It’s been a week since Brayden Lissington took part in the opportunity of a lifetime but the Futsal White is still coming back down to earth after rubbing shoulders with some of the best players on the planet.
The 24-year-old travelled to Florida this month after earning a place in the Professional Futsal League (PFL) All-Star Showcase, which featured the likes of superstars Falcão and Ricardinho – regarded as the Pelé and Maradona of futsal.
“It was like a dream,” says Lissington of his brush with futsal royalty.
“It was one thing to compete against the best futsal players in the world but something else to spend a week getting to know them and their families.”
Lissington got to line up with the legends after entering an online competition where futsal players from around the world were invited to show off their skills. The reward was a spot in the All-Star Showcase, a promotional event to spread the buzz around the Professional Futsal League – the United States’ first high-profile futsal competition which is set to kick off in 2018.
Nearly 80,000 fans engaged in the voting process – with the expert opinions of Falcão and Ricardinho also taken into account – and Lissington was one of 10 players from eight different countries to make the final selection. The University of Waikato student was put on the same team as Portuguese star Ricardinho and relished each moment he spent on court at the ESPN Wide World of Sports Complex in Orlando’s Walt Disney Resort.
“The reality of the match was that it was an exhibition of the best futsal players in the world. So my job was to get the ball to Ricardinho as much as possible and I was really happy with how I did,” he says.
Aside from the on-court action, there was plenty else to make the most of with the participants having the red carpet rolled out for them.
“We were flown to Orlando, put up at one of Disney’s five-star resorts – complete with giraffes – and given free access to theme parks. We had two trainings, a VIP dinner, an owners’ lunch and a small function after the match,” he says.
“All in all, I did my best to get to know the other competition winners, to speak to as many PFL franchise owners as possible and to enjoy my time around the legends of our sport.”
The All-Star Showcase completed a memorable period for Lissington, who also represented his country at the FISU World University Futsal Championship a month earlier in Brazil. Both events have given him an insight into how elite players conduct themselves on and off the court and he has taken plenty of learnings from the experience.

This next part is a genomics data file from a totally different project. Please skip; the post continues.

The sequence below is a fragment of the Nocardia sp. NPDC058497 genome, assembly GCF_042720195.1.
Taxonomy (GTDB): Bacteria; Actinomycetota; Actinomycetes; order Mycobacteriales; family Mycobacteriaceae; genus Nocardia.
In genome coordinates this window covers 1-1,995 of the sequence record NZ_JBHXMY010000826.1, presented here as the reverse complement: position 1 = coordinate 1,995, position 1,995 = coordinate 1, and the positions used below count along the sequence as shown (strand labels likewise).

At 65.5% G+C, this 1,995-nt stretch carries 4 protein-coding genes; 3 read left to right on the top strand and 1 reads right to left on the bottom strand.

“I’ve been really lucky to be involved in two world-class futsal events in the last two months. My biggest take away from observing some of the best players in the world is that they do the simple things really well,” he says.
“Futsal is played in a more restricted environment than football and often this means the right and wrong decisions are more clear-cut. In my experience, the best players just choose the right option consistently and then have the technical mastery to implement their decision.”
Lissington, who was born in Rotorua but raised in Hawke’s Bay, believes players in New Zealand are not far off bridging the gap but need to focus on retaining the ball.
“Overall, I feel like we are a lot closer to the pros than I anticipated,” he says.
“But I don’t think we are committed to choosing the simple option when we have the ball. Amongst the pros, there was an overwhelming desire to maintain possession.”
New Zealand Football Futsal Development Manager Dave Payne also dropped into Orlando for the All-Star Showcase on return from FIFA headquarters in Switzerland, where he submitted the country’s proposal to host the FIFA Futsal World Cup in 2020.
He was impressed by what he saw and is excited at the prospect of the Professional Futsal League.
“To have a widely-followed league of a high standard in the United States will be massive for the further development of futsal around the world,” he says.
“We wish the organisers all the best and are looking forward to working alongside them in growing the game.”
For Lissington, the next step on his journey is the Futsal National League, in which he will be both coaching and playing for WaiBOP from October.
His long-term goal is to be immersed in a professional futsal environment and to use that to help drive the growth of the sport in New Zealand.
“I want other New Zealanders to join us in ensuring we are doing everything we can to give ourselves the best chance of qualifying for the Futsal World Cup,” he says.